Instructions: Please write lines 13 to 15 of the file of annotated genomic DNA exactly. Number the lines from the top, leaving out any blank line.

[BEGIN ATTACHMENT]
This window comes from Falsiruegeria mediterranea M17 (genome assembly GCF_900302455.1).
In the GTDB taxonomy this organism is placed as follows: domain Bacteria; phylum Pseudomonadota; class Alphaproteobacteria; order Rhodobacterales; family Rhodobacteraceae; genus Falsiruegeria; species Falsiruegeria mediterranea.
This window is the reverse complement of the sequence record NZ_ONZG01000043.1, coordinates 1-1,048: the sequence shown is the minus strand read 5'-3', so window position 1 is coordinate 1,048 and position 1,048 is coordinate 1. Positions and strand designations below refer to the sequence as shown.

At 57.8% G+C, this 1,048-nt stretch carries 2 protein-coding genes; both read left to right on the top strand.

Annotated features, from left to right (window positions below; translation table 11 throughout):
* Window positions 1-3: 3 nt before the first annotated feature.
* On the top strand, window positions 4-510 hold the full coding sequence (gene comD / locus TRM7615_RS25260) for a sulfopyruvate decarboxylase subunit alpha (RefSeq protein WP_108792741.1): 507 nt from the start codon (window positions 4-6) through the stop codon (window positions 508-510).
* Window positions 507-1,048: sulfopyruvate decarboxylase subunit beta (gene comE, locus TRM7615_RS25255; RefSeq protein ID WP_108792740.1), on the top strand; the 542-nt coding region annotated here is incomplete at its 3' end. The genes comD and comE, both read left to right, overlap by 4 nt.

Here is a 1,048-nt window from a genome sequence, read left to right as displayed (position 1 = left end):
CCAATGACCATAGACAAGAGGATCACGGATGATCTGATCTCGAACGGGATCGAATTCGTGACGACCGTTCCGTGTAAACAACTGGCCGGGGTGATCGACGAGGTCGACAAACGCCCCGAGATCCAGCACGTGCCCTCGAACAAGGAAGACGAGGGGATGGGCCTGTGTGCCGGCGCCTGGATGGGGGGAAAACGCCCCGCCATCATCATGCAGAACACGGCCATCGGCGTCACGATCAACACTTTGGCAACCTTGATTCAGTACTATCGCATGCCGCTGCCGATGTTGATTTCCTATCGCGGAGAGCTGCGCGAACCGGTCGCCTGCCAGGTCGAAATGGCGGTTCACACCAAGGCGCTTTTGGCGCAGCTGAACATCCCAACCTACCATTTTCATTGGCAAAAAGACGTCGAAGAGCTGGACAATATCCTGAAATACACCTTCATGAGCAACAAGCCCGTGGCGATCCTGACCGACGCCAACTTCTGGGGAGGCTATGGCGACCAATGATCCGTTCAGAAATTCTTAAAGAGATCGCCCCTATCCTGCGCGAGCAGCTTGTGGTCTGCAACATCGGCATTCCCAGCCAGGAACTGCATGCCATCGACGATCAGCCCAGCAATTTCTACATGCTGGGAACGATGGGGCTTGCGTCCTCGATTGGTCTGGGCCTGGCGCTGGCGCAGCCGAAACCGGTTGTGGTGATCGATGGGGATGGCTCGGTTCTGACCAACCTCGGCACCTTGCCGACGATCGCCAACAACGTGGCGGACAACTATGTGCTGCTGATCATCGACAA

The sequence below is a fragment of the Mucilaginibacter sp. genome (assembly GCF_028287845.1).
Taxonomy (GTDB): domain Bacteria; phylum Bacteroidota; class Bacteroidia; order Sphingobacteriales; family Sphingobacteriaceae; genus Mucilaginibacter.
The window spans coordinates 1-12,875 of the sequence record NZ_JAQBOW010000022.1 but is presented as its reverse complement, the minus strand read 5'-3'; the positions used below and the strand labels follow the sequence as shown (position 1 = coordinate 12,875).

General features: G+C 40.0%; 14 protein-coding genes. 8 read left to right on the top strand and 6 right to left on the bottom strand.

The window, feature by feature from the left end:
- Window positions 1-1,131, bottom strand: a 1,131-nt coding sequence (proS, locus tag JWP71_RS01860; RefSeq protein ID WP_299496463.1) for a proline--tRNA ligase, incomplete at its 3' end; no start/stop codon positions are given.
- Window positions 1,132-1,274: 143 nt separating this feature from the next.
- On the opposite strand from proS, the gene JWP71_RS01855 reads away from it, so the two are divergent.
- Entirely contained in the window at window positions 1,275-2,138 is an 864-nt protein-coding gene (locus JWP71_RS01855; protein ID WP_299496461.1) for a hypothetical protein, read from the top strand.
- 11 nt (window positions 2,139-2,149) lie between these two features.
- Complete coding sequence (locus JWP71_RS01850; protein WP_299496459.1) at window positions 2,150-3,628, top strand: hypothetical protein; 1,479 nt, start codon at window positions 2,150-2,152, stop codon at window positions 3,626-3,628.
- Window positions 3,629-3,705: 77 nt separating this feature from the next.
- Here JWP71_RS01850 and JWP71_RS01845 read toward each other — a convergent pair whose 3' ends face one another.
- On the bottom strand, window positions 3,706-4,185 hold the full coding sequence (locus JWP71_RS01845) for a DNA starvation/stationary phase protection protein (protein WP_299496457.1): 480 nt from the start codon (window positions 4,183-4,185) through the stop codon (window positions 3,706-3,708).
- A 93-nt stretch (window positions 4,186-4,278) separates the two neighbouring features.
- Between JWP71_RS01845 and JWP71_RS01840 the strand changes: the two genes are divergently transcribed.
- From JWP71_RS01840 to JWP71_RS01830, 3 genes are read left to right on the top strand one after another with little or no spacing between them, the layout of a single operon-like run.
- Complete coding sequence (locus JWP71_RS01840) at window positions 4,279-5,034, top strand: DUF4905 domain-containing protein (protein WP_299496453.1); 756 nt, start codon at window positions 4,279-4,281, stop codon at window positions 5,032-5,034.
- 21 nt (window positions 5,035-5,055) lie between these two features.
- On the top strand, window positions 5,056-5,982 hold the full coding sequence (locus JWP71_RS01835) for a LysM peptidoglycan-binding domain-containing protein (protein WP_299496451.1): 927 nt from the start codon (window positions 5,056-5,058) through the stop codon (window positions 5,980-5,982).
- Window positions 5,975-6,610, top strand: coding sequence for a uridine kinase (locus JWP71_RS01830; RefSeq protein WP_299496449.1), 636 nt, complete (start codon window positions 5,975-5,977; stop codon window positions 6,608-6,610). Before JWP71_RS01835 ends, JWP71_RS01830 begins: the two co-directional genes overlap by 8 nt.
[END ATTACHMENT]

The window spans coordinates 1-12,875 of the sequence record NZ_JAQBOW010000022.1 but is presented as its reverse complement, the minus strand read 5'-3'; the positions used below and the strand labels follow the sequence as shown (position 1 = coordinate 12,875).

General features: G+C 40.0%; 14 protein-coding genes. 8 read left to right on the top strand and 6 right to left on the bottom strand.

The window, feature by feature from the left end: